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I think it would be a wonderful awesome day if Penske rehired Jeremy for his team. They have talked the past out, and are friends.
At evernham’s was promised he could finish out the year, but Jeremy was betrayed by his good friend, when he fired Jeremy over things that were ‘going on’ over there, at the time.
I think it was partly of the team’s crews fault that helped put the 70 car where it was in points, when Jeremy left it. You can’t drive a car that isn’t fixed right when they wouldn’t listen to what was needed to run better.
People don’t know all the true facts about Jeremy and the teams mentioned,if you knew the facts many wouldn’t put Jeremy down for things that wasn’t his fault.
You have your team, crew chief…than it is taken away from you and your team mate drives to victory lane with your stuff..and didn’t even tell you THANK YOU at the Banguet…You get r&d stuff to drive with a crew chief that wouldn’t listen to you, what needed to be done, you were promised your job till the end of the year, and it was taken away by betrayal of a friend, and lastly, if changes aren’t msade to your car that are needed, or botched up by the crew…you can’t drive an ill handling car…
Know the whole story before you critize a driver.

Yes, Roger Jeremy would look good driving for you with PEGASUS as his sponsor. PEGASUS wants to win with Jeremy again!!!

D Jones
07/02/2008 06:54 PM
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Coors told Ganassi at the last minute that they were not going to sponsor him. It was too late for him to find a sponsor.
The lawsuit will settle out of court. No more will be heard.
NASCAR has alot on their plate. Karma Brian.

Battiman
07/02/2008 07:48 PM
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Makes the IRL with $7 million to sponsor a car annually a real deal. Nascar needs to rethnk the COT concept and go to Stock Cars…not the current spec car format.

The best race year after year…the USAC midgets on the mile at Phoenix. Real race cars = Real racing. Remember, you can race anything with wheels…that doesn’t make it entertaining, just racing.

If better technology produced better racing then F1 would be the best racing in the world…it’s not.
Best looking cars… probably, best sounding cars…definately, best racing…NOT!

P.S. or by the way…Rubbin’ isn’t Racing…it’s Wreckin’, just my opinions.

ACEfromTN
07/02/2008 08:06 PM
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The fact that no one in the garage is talking about The Lawsuit is nothing new at all.

It is common practice that parties involved in a suit zip their lips at the advice of their lawyers. Simply put, once a lawsuit is served, all parties involved both defendant and plaintiff are put under a microscope and anything that is said is fair game if the case ever goes to court. And, if there is any way someone’s words can be twisted to help the opposition, they will.

I was the defendant in a suit after an auto wreck that I was at fault for.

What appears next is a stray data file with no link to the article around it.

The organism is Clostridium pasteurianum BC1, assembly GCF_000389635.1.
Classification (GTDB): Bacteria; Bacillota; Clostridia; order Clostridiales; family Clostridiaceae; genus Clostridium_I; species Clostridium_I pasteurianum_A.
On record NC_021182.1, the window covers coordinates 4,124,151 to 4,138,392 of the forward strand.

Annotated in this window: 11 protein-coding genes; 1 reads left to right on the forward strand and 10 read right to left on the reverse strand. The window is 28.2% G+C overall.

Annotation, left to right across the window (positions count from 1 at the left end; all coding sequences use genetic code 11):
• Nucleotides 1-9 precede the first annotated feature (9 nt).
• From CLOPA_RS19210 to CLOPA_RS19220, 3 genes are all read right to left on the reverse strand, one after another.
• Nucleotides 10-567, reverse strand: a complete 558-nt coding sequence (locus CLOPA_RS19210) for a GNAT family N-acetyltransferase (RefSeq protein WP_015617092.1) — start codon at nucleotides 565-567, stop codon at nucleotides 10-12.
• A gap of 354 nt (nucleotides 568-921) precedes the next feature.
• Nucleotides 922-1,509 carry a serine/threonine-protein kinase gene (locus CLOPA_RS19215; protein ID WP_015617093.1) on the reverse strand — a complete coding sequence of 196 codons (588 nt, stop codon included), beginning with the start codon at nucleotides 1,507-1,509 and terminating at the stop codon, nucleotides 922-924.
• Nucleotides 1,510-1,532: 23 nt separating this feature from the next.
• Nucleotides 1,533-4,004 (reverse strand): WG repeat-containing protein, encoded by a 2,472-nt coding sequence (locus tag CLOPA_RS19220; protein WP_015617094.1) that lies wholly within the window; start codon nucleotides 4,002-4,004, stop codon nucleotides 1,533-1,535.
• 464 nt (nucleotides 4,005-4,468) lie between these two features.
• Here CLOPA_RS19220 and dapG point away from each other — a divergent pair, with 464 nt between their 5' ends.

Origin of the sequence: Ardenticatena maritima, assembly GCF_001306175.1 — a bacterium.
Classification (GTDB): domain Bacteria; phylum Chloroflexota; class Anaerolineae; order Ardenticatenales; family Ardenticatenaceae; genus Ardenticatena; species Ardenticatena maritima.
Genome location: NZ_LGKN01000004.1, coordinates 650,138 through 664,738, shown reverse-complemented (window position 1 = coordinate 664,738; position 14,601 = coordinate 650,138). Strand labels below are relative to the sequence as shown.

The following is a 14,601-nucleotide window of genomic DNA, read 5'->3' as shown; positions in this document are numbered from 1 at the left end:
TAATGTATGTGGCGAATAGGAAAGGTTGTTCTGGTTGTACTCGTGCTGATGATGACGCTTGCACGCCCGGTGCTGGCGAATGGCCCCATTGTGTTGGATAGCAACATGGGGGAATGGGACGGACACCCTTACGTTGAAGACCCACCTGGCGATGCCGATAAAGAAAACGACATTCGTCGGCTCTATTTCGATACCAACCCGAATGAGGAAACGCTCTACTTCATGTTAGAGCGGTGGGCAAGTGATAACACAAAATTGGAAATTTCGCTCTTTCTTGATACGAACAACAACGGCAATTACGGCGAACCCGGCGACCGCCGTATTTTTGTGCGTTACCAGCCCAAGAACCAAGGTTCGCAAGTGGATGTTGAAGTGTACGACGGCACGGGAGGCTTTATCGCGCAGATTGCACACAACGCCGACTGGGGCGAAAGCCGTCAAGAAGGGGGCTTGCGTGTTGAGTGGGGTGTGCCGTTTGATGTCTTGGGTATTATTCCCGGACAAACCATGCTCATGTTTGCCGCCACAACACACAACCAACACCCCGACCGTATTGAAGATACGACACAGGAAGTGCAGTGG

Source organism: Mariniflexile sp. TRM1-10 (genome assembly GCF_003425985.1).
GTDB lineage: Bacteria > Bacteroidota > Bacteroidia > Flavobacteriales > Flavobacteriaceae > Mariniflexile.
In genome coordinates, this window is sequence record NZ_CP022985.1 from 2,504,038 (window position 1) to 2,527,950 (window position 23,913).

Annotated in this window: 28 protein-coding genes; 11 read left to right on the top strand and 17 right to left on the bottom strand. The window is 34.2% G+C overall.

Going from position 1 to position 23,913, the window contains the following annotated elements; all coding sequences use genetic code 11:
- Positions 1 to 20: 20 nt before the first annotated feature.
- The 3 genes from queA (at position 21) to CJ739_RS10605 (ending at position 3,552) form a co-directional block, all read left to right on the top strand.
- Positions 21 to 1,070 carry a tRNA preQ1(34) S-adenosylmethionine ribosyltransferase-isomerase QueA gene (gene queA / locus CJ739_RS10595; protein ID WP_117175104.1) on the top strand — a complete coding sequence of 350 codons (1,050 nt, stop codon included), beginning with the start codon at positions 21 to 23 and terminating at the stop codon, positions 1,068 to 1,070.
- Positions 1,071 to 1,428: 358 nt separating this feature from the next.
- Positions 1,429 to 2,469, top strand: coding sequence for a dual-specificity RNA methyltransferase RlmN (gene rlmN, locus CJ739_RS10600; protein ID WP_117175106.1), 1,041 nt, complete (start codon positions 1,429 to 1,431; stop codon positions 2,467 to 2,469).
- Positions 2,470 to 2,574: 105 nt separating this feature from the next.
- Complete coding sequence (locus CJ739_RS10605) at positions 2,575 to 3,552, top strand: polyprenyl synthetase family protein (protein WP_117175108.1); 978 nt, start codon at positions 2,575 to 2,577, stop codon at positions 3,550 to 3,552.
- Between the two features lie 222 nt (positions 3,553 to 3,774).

My insurance company took care of the suit, but I still had to give a deposition and the FIRST THING that the lawyer told me was not to talk to the plaintiff or her lawyers.

And, one unfortunate thing about how the world works today is that NASCAR may pay even if they think they are right because its cheaper and better PR to just pay some money and get the plaintiff to keep quiet as part of the settlement. As much as I hope the allegations are false, I really want to know if any or all of what Ms. Grant claims happened is true. But, realistically, we’ll probably never know.

mkrcr
07/02/2008 09:42 PM
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Ace, I think two named officials being suspended, as soon as the lawsuit was brought forth, should give some indication of the truth.

Marc
07/02/2008 10:03 PM
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mkrcr, ask the people at Georgia Pacific what happens if someone even whispers sexual harrasment. Automatic dismissal, no chance to tell your story. It happens all over in the name of political correctness.

Herbert-racing fan
07/03/2008 08:16 AM
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Jeremy had nothing but good things to say about the 70 team. He said they had issues in the pits that kept them from finishing where they were capable of. Things like leaving a lug nut loose, like putting in a spring rubber when the the crew was suppose to pull a spring rubber etc. But he said once the crew got better and he didn’t screw up, they would start showing better results. I guess it didn’t make much difference. You can’t be in the chase two times and not be able to drive a car, it shows how much a good team behind the driver makes a lot of difference.

 

Contact Tom Bowles

Recent articles from Tom Bowles:

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If you want to know more about Tom Bowles or to view all of his articles here at the Frontstretch, check out his archive and bio page.